A dozen graduate students from The University of Utah started making 404Sight in support of net neutrality. They figured that a videogame would be an ideal way to communicate to people the importance of such a cause.

 

As you should hopefully know, the FCC approved the Net Neutrality Order back in February 2015, and soon the rules that it adheres to will be put in place. This means that the big panic surrounding net neutrality has, for the most part, tempered down as internet service providers (such as AT&T, Verizon and, Comcast) cannot block lawful content, slow down the internet for you, or accept more money to get favored treatment.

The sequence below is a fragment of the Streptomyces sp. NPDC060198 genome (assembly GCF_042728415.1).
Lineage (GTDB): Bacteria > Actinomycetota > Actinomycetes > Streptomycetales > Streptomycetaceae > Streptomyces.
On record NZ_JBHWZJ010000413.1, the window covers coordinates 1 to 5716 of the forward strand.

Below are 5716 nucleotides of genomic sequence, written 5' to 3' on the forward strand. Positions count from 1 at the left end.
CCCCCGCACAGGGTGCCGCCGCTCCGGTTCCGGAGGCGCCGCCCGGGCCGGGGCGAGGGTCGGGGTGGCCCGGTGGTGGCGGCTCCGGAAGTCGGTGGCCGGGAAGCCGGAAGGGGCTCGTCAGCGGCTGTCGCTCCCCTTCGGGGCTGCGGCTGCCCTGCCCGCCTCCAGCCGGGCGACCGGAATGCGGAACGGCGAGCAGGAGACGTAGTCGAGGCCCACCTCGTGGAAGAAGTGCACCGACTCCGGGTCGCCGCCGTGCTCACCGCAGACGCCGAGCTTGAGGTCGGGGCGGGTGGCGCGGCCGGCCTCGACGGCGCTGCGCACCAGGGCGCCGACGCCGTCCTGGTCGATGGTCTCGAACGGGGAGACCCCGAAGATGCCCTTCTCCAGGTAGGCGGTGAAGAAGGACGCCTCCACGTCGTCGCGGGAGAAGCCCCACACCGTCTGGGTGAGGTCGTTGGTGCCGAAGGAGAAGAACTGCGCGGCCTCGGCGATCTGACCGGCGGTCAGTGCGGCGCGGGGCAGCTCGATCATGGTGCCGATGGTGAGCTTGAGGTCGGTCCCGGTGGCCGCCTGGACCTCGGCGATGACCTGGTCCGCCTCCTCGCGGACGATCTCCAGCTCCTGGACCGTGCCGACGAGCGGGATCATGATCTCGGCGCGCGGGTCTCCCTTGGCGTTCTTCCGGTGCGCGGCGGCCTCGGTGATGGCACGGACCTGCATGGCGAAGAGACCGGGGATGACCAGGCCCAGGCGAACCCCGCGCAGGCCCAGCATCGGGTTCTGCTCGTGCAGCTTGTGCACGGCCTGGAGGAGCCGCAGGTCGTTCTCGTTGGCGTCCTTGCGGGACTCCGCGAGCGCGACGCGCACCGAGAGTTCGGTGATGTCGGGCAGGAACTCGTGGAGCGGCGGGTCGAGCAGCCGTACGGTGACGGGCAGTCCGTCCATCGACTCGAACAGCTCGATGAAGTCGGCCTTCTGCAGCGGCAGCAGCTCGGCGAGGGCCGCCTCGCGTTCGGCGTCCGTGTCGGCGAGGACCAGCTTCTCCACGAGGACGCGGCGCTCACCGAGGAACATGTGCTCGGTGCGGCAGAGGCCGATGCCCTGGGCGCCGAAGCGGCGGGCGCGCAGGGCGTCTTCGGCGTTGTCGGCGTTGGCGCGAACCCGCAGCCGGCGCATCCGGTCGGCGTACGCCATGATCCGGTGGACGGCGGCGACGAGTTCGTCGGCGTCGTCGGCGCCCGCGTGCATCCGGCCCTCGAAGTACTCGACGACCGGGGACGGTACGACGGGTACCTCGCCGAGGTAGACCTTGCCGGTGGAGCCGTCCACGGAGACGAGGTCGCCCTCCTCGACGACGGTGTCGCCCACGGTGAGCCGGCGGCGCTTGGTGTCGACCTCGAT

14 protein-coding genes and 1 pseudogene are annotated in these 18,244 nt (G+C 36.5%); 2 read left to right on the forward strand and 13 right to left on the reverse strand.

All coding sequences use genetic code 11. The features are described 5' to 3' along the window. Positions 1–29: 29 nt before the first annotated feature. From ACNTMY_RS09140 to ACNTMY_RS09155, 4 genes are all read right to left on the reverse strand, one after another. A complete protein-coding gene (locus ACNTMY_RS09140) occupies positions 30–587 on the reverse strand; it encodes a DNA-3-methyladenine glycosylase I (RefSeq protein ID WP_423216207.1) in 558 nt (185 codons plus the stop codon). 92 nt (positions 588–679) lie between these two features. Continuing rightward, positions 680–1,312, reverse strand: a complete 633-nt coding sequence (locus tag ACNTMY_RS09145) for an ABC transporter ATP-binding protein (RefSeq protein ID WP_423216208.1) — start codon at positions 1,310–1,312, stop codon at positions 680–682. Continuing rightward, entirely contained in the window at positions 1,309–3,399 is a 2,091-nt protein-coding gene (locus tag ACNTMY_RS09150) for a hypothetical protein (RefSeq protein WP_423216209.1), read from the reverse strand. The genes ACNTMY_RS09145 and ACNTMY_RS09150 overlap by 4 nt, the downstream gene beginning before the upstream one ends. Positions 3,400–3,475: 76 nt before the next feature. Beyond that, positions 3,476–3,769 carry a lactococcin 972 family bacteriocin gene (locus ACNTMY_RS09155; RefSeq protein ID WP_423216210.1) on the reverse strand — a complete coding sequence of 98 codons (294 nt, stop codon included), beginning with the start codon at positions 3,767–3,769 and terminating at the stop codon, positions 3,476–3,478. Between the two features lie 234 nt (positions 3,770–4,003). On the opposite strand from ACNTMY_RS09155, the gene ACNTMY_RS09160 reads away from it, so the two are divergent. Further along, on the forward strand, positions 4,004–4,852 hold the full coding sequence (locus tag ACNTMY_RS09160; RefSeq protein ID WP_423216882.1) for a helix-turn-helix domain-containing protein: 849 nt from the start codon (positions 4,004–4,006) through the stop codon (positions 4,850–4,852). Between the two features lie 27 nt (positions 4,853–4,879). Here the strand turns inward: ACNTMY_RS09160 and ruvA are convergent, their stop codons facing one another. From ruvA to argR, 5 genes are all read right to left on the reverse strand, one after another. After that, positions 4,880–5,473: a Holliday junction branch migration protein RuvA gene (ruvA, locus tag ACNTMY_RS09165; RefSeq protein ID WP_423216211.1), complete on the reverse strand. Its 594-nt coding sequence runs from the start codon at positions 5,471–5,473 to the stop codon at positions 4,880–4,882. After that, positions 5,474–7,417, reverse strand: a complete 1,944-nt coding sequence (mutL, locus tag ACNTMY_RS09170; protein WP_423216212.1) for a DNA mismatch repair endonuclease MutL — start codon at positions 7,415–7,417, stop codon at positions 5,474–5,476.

You may think, then, that with this the students making 404Sight have lost their cause. Not so. “The threats to net neutrality aren’t gone now that it’s been classified as a utility, and we want to make sure everyone knows it,” they say. The students still consider their game an important resource in educating people about net neutrality and the importance of maintaining it.

 

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So how does it work then? 404Sight is a 3D runner in which you try to get across a level as quick as possible without being throttled by the Internet Service Provider. You do this by using the ping mechanic that reveals areas nearby that may slow down or accelerate your speed.

 

You can check out 404Sight on Steam where you can download it for free.

Chris Priestman

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